The one he'll be taking them from: a girl with stolen books and so many words inside her that she couldn't hold them inside her, so she needed to pour them out on paper.
But this is another story, from another life, for another time. One of a handful.
The day Tony Stark dies, the sky is blazing in bright red and shimmering gold. Red for the blood he spilled to protect the one he loves, gold for the last beam of energy he shot to take down the enemy with him.
That's it? No tunnel, no light, no singing cherubs? I'm disappointed.
Tony Stark stands tall and proud, even in death. He sticks out his chin stubbornly, looking at the flickering lights of the Stark Tower, at the ruin it is now. Then he gazes at Steve and his look grows weary. Wistful. Tony Stark is a fighter as well, though not the kind that Bucky was. He has sought death too many times to shy away from it now.
Tell him it was worth it, he says, his voice raw and open. His soul is worn and frayed at the edges, and patched up at the places where it was touched by Steve Rogers. Tell him it was worth every fucking bit of energy I put into that shot as long as it kept him alive.
Steve is bent over Tony's dead body, shaking it, willing the light of the ARC reactor to sputter back to life. He knows it's useless, but the battle is over and it's the only thing he can do: be stubborn and hope where hope is lost.
This time, he cries.
„I can't,“ Death says.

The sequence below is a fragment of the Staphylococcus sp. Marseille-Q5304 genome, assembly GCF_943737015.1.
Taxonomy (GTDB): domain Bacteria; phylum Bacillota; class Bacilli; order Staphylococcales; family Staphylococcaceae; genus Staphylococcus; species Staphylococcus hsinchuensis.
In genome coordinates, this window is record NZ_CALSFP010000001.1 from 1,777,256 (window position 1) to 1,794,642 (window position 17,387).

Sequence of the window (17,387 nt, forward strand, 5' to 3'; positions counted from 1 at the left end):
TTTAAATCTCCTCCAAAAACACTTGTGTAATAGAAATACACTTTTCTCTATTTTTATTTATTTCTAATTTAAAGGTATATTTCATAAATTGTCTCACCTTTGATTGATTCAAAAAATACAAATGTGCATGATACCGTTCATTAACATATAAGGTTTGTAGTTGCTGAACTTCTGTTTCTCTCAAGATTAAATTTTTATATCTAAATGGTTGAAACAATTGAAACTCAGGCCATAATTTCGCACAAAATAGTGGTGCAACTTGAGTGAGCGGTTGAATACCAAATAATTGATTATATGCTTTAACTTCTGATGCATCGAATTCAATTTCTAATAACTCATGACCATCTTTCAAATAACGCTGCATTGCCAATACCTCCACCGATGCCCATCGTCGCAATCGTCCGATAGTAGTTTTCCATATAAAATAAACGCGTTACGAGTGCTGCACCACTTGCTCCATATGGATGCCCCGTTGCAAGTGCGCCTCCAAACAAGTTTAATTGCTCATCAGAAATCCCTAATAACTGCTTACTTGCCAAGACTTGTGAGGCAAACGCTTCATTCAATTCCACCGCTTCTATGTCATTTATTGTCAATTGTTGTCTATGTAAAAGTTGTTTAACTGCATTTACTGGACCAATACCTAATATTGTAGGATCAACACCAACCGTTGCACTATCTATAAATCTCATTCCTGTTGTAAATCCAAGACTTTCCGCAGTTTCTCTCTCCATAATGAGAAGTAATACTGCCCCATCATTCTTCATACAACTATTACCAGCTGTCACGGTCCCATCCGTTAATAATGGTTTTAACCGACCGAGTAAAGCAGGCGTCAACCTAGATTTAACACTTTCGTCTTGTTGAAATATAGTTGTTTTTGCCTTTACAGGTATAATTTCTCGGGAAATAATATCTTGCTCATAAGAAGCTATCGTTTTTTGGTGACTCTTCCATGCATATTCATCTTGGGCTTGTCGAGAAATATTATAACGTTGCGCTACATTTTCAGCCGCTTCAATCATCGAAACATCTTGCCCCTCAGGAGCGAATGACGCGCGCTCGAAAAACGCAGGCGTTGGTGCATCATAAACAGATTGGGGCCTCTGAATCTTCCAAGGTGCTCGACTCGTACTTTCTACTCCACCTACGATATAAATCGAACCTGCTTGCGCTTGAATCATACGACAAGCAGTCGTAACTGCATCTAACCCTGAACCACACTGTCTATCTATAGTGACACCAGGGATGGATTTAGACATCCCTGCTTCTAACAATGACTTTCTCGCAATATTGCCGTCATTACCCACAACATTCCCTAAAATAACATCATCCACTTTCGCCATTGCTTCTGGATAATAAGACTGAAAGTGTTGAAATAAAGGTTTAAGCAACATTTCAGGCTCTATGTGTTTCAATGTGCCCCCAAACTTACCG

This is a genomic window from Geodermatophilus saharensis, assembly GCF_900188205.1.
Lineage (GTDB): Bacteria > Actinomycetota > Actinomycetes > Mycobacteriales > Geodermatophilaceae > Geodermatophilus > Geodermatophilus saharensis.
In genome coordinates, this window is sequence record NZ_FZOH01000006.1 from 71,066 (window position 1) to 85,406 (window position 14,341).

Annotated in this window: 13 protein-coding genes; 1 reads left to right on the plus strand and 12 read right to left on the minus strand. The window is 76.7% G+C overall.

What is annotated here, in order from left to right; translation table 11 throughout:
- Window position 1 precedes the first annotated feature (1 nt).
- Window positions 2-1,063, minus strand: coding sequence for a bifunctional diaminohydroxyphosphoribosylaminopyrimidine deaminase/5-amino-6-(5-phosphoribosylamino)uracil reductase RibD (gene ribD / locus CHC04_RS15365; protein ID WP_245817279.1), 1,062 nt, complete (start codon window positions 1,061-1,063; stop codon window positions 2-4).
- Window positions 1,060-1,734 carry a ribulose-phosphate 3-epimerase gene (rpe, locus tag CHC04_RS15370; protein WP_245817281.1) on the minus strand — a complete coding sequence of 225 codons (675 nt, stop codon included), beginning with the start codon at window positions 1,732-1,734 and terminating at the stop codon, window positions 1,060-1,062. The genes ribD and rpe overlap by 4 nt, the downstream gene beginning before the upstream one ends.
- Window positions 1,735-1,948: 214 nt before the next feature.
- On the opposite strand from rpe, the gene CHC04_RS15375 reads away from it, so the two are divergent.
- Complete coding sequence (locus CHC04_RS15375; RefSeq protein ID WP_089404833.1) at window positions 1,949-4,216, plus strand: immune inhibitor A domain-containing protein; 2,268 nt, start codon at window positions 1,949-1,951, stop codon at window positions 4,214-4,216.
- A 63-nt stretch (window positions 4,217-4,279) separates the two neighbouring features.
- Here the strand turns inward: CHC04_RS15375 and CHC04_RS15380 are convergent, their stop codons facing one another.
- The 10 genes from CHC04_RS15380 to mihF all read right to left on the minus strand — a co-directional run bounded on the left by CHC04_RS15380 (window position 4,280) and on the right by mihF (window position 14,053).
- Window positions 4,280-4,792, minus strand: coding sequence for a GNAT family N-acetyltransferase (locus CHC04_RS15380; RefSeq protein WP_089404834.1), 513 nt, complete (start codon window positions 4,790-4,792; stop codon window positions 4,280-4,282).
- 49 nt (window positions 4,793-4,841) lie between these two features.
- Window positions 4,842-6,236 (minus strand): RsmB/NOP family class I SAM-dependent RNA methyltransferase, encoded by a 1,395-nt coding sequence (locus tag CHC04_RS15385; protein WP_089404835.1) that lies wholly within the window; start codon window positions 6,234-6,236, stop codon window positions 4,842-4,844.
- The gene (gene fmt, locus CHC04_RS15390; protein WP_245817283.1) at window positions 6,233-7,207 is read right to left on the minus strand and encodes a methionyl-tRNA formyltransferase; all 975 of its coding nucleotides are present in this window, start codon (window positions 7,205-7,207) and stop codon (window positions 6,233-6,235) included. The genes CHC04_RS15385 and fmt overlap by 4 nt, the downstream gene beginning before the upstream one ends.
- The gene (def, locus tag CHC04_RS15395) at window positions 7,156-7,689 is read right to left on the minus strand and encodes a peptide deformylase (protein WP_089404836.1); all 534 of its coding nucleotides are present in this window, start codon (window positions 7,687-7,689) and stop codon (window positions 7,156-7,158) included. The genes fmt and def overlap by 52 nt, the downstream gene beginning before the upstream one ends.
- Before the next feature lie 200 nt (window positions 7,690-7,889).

Thought so. But one can try.
Tony Stark goes out of this world like he always wanted to: with a bang and a smile on his lips.
And, most of all, loved.
Death and Steve meet many times more after that when people around Steve die.
They meet on the day when Natasha Romanov finally wipes her ledger clean and her soul slips gracefully into Death's arms. Her color is white and for the first time in a long, long time, it stands for innocence.
They don't meet when Clint Barton follows her shortly after on a mission in Bolivia, pressed up against Phil Coulson as the bomb burns away their bodies. Their colors mix and mesh, a dark purple swirling against a steel-grey with a dash of blue. Coulson is as ready in death as he was in life. Clint is as ready as you can get, when you've been expecting to die everyday since you were thirteen.
Tell Cap I said hi, he says with a grin and his soul takes the place next to Coulson's.
They meet when Bruce Banner eventually dies of the one thing that can defeat even the Hulk: a ripe and old age. Bruce takes down his glasses to clean them, until he realises he doesn't need them anymore. Then he smiles at the green and scarlet sky as both parts of his soul become one again.
(Thor's is the only color Death probably will never know.)
The last time he meets Steve Rogers, though, Death is greeted with a smile and a blue, blue sky so bright it's almost blinding.
I've been waiting for you, says the Captain. His smile is a smile you keep for old friends: the best ones. It wrinkles the corners of his old, old eyes. I've been waiting for a long time.
And that, if nothing else, is true. After 70 years in the ice and almost twice as many out of it, Steve Rogers has become an old man, at last. He has outlived family members, friends, comrades, generations and lovers. Fewer than some. More than most.
Many more than anyone should.
Still, he has held onto life with both hands and saved as many as he could along the way. Death has met a lot of soldiers, but only few who held life so dear, considered it as precious as Steven Rogers did.
Death nods, steps forward and Steven Rogers' soul is as light as feathers as it meets him halfway. Because he's old and has been waiting for a long time, this is what he can do: look into Death's eyes and be ready as parts of him have already been gone for years and the biggest part went with a man of iron with a heart of gold.
Souls like his are the best ones.